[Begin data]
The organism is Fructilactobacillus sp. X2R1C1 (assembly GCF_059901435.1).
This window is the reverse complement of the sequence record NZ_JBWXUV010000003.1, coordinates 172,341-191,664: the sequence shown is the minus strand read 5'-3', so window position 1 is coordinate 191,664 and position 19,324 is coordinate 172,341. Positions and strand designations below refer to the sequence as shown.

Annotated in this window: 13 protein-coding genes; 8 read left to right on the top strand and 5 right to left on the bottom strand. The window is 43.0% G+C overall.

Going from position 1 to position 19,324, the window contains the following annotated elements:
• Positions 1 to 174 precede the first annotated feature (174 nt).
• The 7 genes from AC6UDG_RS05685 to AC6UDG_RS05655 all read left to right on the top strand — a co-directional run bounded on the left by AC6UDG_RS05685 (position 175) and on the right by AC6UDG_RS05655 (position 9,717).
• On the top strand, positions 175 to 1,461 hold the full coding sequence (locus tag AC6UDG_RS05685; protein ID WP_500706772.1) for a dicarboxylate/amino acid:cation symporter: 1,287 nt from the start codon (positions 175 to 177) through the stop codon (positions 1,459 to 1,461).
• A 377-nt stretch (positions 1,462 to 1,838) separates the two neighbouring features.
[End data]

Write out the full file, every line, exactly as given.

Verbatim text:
The organism is Fructilactobacillus sp. X2R1C1 (assembly GCF_059901435.1).
This window is the reverse complement of the sequence record NZ_JBWXUV010000003.1, coordinates 172,341-191,664: the sequence shown is the minus strand read 5'-3', so window position 1 is coordinate 191,664 and position 19,324 is coordinate 172,341. Positions and strand designations below refer to the sequence as shown.

Annotated in this window: 13 protein-coding genes; 8 read left to right on the top strand and 5 right to left on the bottom strand. The window is 43.0% G+C overall.

Going from position 1 to position 19,324, the window contains the following annotated elements:
• Positions 1 to 174 precede the first annotated feature (174 nt).
• The 7 genes from AC6UDG_RS05685 to AC6UDG_RS05655 all read left to right on the top strand — a co-directional run bounded on the left by AC6UDG_RS05685 (position 175) and on the right by AC6UDG_RS05655 (position 9,717).
• On the top strand, positions 175 to 1,461 hold the full coding sequence (locus tag AC6UDG_RS05685; protein ID WP_500706772.1) for a dicarboxylate/amino acid:cation symporter: 1,287 nt from the start codon (positions 175 to 177) through the stop codon (positions 1,459 to 1,461).
• A 377-nt stretch (positions 1,462 to 1,838) separates the two neighbouring features.